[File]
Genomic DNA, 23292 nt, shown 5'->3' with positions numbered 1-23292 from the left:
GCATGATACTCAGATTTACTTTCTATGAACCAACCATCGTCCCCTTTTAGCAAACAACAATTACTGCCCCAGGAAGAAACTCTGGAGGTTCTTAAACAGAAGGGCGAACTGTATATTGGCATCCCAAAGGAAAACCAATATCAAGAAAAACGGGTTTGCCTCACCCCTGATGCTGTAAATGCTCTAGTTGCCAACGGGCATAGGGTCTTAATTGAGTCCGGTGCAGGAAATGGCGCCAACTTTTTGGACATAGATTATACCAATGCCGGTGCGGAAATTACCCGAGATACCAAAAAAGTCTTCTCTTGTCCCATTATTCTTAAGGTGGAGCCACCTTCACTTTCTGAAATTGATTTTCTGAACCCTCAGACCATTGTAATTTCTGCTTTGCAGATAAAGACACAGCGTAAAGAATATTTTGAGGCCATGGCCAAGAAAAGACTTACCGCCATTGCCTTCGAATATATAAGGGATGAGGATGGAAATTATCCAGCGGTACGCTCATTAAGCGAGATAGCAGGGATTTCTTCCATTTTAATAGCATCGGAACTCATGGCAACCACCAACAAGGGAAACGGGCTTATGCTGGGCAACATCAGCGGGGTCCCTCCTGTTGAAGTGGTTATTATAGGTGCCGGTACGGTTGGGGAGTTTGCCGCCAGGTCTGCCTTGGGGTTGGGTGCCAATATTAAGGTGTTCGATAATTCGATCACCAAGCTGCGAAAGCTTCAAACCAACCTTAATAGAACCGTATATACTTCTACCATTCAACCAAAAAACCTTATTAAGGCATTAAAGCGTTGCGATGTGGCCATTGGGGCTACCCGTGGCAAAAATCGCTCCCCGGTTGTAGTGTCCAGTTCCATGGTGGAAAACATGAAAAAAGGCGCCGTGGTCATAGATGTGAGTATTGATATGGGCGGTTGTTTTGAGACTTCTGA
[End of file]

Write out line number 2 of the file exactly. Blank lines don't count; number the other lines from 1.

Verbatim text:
GCATGATACTCAGATTTACTTTCTATGAACCAACCATCGTCCCCTTTTAGCAAACAACAATTACTGCCCCAGGAAGAAACTCTGGAGGTTCTTAAACAGAAGGGCGAACTGTATATTGGCATCCCAAAGGAAAACCAATATCAAGAAAAACGGGTTTGCCTCACCCCTGATGCTGTAAATGCTCTAGTTGCCAACGGGCATAGGGTCTTAATTGAGTCCGGTGCAGGAAATGGCGCCAACTTTTTGGACATAGATTATACCAATGCCGGTGCGGAAATTACCCGAGATACCAAAAAAGTCTTCTCTTGTCCCATTATTCTTAAGGTGGAGCCACCTTCACTTTCTGAAATTGATTTTCTGAACCCTCAGACCATTGTAATTTCTGCTTTGCAGATAAAGACACAGCGTAAAGAATATTTTGAGGCCATGGCCAAGAAAAGACTTACCGCCATTGCCTTCGAATATATAAGGGATGAGGATGGAAATTATCCAGCGGTACGCTCATTAAGCGAGATAGCAGGGATTTCTTCCATTTTAATAGCATCGGAACTCATGGCAACCACCAACAAGGGAAACGGGCTTATGCTGGGCAACATCAGCGGGGTCCCTCCTGTTGAAGTGGTTATTATAGGTGCCGGTACGGTTGGGGAGTTTGCCGCCAGGTCTGCCTTGGGGTTGGGTGCCAATATTAAGGTGTTCGATAATTCGATCACCAAGCTGCGAAAGCTTCAAACCAACCTTAATAGAACCGTATATACTTCTACCATTCAACCAAAAAACCTTATTAAGGCATTAAAGCGTTGCGATGTGGCCATTGGGGCTACCCGTGGCAAAAATCGCTCCCCGGTTGTAGTGTCCAGTTCCATGGTGGAAAACATGAAAAAAGGCGCCGTGGTCATAGATGTGAGTATTGATATGGGCGGTTGTTTTGAGACTTCTGA